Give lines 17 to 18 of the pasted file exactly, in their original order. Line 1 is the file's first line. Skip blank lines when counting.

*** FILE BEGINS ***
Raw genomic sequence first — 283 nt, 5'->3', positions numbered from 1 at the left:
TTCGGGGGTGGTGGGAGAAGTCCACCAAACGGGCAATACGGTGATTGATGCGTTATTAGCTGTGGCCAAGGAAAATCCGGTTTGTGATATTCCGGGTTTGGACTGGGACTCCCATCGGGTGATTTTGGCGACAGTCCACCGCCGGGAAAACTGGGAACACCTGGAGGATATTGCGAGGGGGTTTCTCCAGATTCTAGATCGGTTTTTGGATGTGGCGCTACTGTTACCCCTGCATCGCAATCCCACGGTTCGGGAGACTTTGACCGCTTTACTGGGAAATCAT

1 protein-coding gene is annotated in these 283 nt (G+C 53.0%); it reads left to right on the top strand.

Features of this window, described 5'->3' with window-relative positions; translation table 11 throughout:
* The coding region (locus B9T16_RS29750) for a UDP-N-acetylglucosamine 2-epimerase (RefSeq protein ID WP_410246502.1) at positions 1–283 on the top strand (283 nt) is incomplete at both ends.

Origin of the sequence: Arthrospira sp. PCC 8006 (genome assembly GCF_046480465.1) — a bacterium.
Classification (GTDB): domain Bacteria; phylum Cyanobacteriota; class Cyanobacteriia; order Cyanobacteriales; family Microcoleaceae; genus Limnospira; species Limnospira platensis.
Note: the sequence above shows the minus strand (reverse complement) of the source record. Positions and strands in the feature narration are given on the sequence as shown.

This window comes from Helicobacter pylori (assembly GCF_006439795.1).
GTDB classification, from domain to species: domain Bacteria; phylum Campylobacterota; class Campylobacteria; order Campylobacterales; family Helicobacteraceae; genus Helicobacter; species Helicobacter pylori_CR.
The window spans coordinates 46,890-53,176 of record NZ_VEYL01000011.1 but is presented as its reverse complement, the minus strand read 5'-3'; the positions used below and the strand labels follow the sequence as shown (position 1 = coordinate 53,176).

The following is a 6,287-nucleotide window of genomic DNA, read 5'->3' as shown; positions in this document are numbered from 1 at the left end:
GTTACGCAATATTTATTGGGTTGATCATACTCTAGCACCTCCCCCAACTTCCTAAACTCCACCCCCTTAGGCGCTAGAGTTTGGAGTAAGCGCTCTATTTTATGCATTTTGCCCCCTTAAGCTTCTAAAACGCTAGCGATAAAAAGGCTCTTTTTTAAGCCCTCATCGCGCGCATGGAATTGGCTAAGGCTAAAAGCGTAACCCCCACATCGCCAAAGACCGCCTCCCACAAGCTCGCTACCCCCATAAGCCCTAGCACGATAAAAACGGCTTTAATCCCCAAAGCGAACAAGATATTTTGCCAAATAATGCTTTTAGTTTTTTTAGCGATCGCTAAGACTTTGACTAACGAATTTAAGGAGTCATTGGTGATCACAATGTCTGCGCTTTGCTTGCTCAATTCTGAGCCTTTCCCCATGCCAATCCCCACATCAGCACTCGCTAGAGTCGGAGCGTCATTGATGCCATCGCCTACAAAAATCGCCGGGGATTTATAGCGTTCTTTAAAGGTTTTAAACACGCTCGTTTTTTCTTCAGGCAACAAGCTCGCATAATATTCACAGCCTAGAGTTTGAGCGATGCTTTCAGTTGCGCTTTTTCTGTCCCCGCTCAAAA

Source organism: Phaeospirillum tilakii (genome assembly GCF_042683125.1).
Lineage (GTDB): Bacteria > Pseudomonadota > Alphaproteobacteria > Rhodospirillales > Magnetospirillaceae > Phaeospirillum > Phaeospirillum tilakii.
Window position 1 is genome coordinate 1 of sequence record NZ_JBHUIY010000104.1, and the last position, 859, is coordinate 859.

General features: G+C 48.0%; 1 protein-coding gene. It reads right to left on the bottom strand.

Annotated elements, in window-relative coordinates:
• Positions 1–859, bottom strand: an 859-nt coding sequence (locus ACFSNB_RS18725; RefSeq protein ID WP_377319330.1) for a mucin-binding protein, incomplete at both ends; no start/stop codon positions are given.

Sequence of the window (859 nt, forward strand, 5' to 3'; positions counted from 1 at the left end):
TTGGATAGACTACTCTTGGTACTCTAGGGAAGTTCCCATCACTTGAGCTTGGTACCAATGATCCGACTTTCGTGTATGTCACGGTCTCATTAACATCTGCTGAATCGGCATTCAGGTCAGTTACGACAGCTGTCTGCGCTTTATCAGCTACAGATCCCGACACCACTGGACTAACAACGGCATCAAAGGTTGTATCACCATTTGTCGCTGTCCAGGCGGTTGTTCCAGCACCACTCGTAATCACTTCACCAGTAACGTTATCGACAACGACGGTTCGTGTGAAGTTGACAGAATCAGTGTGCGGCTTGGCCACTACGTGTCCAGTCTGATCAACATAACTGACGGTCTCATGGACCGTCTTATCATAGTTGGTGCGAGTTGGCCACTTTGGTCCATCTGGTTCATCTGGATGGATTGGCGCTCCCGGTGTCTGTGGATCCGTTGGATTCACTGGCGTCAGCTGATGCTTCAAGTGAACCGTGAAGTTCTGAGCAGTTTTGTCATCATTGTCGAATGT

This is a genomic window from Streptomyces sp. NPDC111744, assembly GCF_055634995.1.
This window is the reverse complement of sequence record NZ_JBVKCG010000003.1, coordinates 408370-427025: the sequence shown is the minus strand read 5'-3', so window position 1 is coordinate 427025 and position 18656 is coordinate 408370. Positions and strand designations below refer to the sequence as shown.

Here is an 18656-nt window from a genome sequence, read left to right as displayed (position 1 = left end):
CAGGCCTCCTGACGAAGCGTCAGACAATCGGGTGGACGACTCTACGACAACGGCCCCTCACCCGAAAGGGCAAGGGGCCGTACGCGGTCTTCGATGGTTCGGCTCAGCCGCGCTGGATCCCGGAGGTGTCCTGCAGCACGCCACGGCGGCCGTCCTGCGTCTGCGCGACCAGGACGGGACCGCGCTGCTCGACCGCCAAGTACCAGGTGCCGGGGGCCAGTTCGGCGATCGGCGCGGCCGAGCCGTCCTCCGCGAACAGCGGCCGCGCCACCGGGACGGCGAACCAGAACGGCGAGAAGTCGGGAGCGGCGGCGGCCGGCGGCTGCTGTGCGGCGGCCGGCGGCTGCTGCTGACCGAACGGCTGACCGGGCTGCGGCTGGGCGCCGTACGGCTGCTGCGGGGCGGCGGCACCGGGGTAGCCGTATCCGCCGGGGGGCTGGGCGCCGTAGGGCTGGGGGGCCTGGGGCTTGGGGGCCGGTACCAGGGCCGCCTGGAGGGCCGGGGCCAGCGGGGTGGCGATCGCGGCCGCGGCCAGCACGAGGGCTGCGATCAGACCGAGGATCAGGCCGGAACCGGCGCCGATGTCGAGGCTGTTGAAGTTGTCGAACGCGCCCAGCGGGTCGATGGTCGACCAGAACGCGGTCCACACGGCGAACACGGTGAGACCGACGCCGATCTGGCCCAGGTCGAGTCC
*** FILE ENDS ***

General features: G+C 48.0%; 1 protein-coding gene. It reads right to left on the bottom strand.

Annotated elements, in window-relative coordinates: